With the help of smart phones, people have the ability to take decent quality photographs at a moment’s notice–quite different than 100 or so years ago. In today’s technologically advanced environment, it can be difficult to understand the art and science of photography, or to grasp how far the industry has come. Indiana has many rich and interesting stories based in the early stages of photography.
In 1897, the James Bayne Company–a photography company known for their photographs and catalogues of local goods from Grand Rapids, Michigan– opened a satellite office in Indianapolis. The company only lasted two years before selling its operation to one of their photographers, Walter T. Woodsworth, and his friend, William H. Bass. The business began taking commercial photographs under the name Woodworth and Company. They never ventured into the world of portraits, but strictly adhered to photographing products. By 1899, the company was operating under the name Bass and Woodworth, and within five years, Woodsworth sold his interest in the company to Bass and the company became the W.H. Bass Photo Company.
William H. Bass was born on January 20, 1851, in Bartholomew County, Indiana. In 1867, Bass began working as a miller in Edinburgh, but his career was cut short when he contracted tuberculosis. Bass then went to the Indiana State Normal School and graduated with a degree in teaching. He taught at Shortridge High School and even had a hand in developing the Industrial Training School (now Manual Technical School). By 1901, though, Bass retired from teaching and devoted himself fully to his burgeoning photography business.
The story of the W.H. Bass Photo Company might not even be relevant today if not for Bass’ incredible business sense. Bass had the intuition to always send his photographers with extra film while they were out on assignment, which led to thousands of photos documenting the city of Indianapolis throughout the late 19th and early 20th centuries. At a time when photography was limited to professionals, Bass made thousands of photos available to the general public. The Bass Photo Collection, now in the collections of the Indiana Historical Society, leaves behind a legacy that is unmatched by any other collection in Indianapolis. Bass sent photographers to capture buildings that were to be razed, political rallies, celebrations and so much more of Indianapolis’ history.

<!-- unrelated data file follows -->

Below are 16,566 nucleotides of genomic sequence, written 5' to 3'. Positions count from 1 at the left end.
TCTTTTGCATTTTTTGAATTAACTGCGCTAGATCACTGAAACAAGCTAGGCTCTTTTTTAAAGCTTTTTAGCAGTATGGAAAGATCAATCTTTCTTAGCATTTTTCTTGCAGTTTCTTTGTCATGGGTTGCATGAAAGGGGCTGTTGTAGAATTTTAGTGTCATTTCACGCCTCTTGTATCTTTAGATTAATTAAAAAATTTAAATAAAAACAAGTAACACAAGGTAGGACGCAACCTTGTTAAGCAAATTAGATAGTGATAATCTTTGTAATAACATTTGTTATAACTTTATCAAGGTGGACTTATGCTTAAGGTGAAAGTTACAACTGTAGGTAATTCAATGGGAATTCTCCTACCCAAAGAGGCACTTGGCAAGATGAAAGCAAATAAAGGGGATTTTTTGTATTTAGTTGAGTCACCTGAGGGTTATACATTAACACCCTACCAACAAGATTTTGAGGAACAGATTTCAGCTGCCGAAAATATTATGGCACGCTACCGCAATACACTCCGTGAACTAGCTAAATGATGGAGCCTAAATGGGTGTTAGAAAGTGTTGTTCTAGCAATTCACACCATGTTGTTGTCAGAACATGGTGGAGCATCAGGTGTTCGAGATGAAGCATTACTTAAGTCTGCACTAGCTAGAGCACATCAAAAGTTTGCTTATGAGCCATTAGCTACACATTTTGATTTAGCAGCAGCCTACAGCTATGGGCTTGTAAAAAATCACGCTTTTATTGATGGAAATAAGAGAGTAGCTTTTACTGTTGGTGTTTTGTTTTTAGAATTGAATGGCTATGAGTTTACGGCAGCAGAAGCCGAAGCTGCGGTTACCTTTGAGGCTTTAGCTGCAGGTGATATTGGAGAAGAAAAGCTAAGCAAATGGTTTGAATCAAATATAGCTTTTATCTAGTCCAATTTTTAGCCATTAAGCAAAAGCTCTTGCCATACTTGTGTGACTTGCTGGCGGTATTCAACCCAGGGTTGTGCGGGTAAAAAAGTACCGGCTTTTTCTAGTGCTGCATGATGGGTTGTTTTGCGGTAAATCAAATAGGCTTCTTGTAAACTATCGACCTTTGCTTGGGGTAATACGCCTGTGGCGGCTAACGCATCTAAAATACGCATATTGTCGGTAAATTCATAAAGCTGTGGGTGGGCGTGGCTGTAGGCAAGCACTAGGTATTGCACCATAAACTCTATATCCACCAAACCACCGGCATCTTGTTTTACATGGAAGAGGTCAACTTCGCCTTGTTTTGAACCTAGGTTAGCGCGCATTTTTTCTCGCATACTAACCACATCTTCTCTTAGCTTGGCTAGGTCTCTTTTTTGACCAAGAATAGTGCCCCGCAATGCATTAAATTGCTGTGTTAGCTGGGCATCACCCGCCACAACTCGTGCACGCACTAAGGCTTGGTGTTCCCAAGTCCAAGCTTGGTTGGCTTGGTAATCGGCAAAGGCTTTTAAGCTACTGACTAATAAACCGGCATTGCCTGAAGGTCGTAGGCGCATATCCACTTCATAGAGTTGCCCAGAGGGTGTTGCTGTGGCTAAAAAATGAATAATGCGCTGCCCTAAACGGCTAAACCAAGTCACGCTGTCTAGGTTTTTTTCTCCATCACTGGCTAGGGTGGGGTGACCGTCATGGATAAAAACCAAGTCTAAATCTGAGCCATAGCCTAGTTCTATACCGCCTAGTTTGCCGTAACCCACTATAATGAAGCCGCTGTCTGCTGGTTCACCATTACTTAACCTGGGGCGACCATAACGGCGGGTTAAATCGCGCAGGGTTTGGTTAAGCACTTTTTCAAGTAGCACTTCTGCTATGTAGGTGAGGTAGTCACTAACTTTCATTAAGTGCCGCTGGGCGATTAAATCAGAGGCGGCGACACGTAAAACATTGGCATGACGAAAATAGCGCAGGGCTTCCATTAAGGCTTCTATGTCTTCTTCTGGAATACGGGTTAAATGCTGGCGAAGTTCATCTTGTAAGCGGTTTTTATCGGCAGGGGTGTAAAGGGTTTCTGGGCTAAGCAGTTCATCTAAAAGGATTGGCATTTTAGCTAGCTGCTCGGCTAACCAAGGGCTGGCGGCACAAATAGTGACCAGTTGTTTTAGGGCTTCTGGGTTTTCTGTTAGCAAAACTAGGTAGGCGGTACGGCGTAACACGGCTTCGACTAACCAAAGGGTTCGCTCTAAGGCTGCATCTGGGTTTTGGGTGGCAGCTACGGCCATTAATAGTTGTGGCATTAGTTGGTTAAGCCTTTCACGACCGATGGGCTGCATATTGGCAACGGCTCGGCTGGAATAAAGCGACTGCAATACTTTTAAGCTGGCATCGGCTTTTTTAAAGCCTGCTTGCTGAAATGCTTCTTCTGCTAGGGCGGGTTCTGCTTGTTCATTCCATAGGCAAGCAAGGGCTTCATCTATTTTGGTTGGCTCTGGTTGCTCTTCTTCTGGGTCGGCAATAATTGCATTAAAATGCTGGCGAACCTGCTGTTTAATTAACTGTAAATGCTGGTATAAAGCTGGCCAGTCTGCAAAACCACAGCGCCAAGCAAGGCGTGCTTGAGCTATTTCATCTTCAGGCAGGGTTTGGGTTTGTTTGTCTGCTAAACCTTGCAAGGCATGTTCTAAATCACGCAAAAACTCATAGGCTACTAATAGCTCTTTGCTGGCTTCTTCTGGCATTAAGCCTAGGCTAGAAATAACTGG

If it is true a “picture speaks a thousand words,” then this collection of thousands of prints and negatives says more than a person or a story ever could. The photos in the collection do more than just capture the city; they capture the heartbeat of the living being that is the city. As an ever-changing place, with ever-changing people, these photos allow the viewer a chance to truly see what life was like in another time, as well as imagine the sounds and smells that would have accompanied it.
While Bass never ventured into the business of portrait photography, such studios abounded throughout Indianapolis. Today, you’ll often find cabinet cards with studio names and addresses at vintage stores–and plenty of them. Have you ever wondered what one of those early Indiana portrait studios might have looked like? Or how the photography process of yesteryear worked? If so, you are in luck. Guests to the Eugene and Marilyn Glick History Center have a chance to “meet” Fort Wayne Portrait photographer, Charles Miner and his associates as part of its “You Are There 1904: Picture This” exhibit. Visitors can step into Miner’s Studio, where he will be busy conducting a normal day’s business of taking portraits. Miner’s Studio comes to life as visitors explore the changes in photographic technology–and can even get their picture taken by Miner–much as you would have experienced in Indianapolis.
For more information on the” You Are There 1904: Picture This” exhibit visit here. The works of these two photographers still help tell the story of their cities decades after capturing fascinating images of their worlds. It will be interesting to see what pieces of today will help future generations better understand life in 2014.
Guest Contributor: Allie Combs on behalf of Indiana Historical Society